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Berkeley Art Museum & Pacific Film Archive

Some Takeaways from a Look at TVTV’s Four More Years and The World’s Largest TV Studio in the Time of Dual Pandemics

by Jon Winet

Has the World Become the World’s Largest TV Studio?

For those of us SIP (sheltered in place) during the COVID-19 pandemic, our experience of life beyond our four walls is for the most part mediated, with the exception of daily urban hikes or rare adventurous trips to the grocery store or pharmacy. Zoom is our window onto—and lifeline into—our friends’, families’, and coworkers’ lives. Our televisions, as always, link us to fiction, “reality,” news, and celebrity gazing. Just a lot more than usual for most of us.

Giving its first videowork the title The World’s Largest TV Studio points to Top Value Television’s (TVTV) insight and prescience.

TVTV’s two political convention videoworks from 1972 (the other being Four More Years) astutely forecast our current situation, admittedly spiked by the pandemic but consistent over the last half century: a mediated universe defined by moving pictures on increasingly high definition screens.


As a fan of the space-time continuum and related sci-fi riffs, I think of photographs as a simple tool for the complicated operation of living and being in two times and two places at once.

Think of a specific physical photograph, perhaps a snapshot joined to your fridge by a magnet or two, or a more formal one framed on the mantel or on a night table, or a class picture of your daughter preserved in your wallet. Just thinking of the photograph and what it portrays locates you where you actually are in time and place, and when and where the photograph was taken. A picture of a family reunion; a group of college students tailgating in pre-Covid times (and, regrettably, perhaps also in the present); a beloved landscape far from the one you currently inhabit; a family dog remembered most fondly years after passing. At the moment of engaging with a photograph, we are here and there, and now and then. All lens-based media has this effect, a phenomenon that helps explain our species’ insatiable appetite for and fascination with images.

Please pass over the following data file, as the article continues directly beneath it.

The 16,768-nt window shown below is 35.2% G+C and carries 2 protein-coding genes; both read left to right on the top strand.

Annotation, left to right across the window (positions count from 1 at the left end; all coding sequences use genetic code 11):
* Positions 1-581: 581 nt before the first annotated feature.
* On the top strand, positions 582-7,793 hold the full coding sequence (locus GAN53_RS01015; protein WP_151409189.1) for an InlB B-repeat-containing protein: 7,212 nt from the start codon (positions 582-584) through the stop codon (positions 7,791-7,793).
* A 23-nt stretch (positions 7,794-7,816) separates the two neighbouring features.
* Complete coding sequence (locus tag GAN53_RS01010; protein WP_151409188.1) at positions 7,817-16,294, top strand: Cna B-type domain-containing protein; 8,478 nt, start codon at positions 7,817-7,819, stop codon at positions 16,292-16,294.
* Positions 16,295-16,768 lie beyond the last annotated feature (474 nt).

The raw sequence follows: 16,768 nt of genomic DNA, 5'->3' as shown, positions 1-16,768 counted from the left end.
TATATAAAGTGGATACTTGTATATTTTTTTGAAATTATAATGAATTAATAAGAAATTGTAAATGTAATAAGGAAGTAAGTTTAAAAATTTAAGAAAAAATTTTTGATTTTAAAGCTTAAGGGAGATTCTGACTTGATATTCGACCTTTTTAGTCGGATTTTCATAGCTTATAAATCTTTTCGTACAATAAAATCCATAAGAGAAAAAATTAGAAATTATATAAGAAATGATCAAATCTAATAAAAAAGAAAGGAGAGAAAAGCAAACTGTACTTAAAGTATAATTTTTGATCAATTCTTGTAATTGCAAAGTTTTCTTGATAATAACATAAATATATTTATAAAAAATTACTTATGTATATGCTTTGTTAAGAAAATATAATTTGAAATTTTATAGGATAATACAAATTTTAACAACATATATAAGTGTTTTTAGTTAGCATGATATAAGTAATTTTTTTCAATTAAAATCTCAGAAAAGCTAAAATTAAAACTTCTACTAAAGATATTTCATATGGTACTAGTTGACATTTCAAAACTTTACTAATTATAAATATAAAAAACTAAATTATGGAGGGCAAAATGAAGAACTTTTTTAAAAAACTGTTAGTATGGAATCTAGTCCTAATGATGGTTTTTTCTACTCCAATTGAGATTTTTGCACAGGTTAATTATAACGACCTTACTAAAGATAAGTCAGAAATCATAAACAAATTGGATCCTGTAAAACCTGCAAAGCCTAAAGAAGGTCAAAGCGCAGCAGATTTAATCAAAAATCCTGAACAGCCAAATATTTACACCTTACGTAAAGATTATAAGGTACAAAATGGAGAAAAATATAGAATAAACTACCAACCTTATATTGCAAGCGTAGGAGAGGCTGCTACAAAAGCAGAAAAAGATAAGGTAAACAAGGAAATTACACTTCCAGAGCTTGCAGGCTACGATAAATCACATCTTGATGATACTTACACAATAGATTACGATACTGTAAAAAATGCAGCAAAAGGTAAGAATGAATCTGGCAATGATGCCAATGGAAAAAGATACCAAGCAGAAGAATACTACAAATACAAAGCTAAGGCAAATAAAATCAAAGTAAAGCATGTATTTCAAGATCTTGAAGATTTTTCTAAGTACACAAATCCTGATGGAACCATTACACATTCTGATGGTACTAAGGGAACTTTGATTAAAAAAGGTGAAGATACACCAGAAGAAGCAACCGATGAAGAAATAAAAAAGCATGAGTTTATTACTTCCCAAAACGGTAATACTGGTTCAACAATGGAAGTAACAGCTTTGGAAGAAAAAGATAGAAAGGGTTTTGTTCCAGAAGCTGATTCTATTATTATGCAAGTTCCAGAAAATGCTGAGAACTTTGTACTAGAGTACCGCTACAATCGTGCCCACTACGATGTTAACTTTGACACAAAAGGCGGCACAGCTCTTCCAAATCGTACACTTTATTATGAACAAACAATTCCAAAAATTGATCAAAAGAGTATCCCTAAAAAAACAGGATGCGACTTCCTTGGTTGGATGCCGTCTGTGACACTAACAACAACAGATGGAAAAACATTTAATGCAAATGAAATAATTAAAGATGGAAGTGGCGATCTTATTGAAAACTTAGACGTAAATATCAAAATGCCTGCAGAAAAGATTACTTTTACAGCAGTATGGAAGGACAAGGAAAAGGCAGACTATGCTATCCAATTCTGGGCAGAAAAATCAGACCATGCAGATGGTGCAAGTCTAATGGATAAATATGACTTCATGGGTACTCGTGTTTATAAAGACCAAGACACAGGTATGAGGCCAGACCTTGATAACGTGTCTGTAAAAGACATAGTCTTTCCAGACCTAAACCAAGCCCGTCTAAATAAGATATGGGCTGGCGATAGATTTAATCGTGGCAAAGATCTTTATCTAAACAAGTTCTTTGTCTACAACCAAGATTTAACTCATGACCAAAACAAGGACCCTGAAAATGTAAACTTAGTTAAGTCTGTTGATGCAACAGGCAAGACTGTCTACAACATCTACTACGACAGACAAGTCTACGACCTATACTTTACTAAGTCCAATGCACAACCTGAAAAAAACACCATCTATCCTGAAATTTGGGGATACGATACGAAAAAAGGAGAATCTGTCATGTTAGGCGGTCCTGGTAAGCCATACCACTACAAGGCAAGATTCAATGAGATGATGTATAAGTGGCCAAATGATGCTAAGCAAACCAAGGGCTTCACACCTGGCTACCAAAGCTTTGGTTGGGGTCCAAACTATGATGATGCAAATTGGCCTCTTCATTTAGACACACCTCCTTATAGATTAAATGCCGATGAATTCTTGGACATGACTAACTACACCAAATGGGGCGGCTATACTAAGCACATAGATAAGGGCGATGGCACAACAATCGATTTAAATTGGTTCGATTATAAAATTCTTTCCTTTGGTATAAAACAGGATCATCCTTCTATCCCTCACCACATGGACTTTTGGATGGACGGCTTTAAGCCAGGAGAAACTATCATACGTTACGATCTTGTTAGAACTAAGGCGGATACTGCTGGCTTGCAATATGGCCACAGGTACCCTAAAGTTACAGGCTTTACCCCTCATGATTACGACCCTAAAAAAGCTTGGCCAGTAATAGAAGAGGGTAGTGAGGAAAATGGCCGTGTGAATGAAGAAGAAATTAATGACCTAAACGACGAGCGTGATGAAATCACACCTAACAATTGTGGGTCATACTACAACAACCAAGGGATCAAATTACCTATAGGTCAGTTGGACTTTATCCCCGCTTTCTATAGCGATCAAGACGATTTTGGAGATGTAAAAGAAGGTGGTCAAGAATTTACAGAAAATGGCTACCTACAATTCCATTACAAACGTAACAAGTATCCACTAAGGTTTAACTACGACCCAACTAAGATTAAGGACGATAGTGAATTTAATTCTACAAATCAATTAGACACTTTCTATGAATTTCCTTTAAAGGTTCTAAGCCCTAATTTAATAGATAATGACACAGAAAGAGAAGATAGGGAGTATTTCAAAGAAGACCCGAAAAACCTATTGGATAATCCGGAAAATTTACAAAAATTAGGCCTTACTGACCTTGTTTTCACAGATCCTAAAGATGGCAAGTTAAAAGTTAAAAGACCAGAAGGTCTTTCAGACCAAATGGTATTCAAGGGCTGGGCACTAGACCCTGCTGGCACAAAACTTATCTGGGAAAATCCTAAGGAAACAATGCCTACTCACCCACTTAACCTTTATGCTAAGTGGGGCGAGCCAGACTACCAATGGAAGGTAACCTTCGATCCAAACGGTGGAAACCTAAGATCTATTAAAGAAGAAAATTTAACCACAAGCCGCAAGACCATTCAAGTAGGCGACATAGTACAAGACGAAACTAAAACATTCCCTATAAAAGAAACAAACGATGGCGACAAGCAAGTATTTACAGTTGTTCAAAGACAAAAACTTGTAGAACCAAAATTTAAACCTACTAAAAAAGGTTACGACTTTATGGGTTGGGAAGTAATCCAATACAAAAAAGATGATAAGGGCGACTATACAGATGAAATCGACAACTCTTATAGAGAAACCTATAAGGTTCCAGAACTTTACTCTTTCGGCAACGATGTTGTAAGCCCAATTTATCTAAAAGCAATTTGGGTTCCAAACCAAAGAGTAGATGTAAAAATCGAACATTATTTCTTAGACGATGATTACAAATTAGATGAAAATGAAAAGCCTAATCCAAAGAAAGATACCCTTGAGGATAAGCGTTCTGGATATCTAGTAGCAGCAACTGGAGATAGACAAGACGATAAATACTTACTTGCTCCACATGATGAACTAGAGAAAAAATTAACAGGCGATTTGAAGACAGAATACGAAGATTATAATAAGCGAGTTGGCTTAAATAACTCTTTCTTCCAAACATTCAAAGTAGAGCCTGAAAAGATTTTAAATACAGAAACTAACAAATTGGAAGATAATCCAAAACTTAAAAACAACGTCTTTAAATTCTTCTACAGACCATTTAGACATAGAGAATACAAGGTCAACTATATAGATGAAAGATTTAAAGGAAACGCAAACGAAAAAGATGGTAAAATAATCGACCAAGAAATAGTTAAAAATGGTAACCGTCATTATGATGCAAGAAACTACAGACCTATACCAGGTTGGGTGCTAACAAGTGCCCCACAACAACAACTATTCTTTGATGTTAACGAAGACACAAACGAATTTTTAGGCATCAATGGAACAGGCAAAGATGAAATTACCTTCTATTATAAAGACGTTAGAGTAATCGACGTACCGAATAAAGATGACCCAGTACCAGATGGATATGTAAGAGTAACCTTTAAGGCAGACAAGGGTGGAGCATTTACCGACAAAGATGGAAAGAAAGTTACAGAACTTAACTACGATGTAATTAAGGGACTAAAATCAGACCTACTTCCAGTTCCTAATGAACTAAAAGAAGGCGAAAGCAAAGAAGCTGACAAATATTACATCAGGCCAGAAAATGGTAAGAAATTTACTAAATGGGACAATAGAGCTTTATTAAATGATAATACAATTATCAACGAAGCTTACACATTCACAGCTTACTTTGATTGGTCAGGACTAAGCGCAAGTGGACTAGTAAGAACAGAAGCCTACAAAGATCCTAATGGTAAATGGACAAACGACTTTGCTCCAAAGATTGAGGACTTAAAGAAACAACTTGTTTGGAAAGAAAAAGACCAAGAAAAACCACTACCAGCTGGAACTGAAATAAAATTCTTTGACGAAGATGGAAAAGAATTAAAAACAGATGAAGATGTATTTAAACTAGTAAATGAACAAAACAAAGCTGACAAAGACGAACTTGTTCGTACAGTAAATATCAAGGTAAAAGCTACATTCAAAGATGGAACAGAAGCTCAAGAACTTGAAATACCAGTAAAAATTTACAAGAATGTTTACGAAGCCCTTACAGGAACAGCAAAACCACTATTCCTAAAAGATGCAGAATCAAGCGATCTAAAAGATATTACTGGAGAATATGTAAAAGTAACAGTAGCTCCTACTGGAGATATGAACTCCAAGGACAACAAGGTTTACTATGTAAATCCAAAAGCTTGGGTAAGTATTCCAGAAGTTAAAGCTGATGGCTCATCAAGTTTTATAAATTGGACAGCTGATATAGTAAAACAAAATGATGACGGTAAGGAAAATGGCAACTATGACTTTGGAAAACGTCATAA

family birthday snapshot from the 1950s with Happy Brithday Robert spelled in large, awkward letters on the wall

Vernacular snapshot. Author unknown.

The TVTV Miami productions trigger this effect for me in the extreme. While I wasn’t in attendance at the 1972 gatherings, I have attended all but one of the Democratic and Republican national conventions since 1984 as one of the twenty thousand or so credentialed media, doing double duty as an independent media journalist working with small papers (Bay Guardian, Buffalo Art Voice, East Bay Express, Brooklyn Rail, Aperture’s Exposures, and others) and as an intermedia artist and witness, figuring out my own art + technology public digital arts and humanities practice. Over time I’ve grown increasingly comfortable with and, admittedly, partially immune to the excitement of these quadrennial gatherings, centerpieces of the theatrical spectacles that are the U.S. presidential elections. Still, as someone drawn to a crowd, and in this case one that is made up almost entirely of Type A’s who somehow clawed their way into the convention halls, I have never stopped appreciating the opportunity to be part of the event, maybe not with the homespun wide-eyed enthusiasm of “a kid turned loose in a candy store,” as CBS reporter Dan Rather proclaims to TVTV reporter Maureen Orth, but not so far from that either.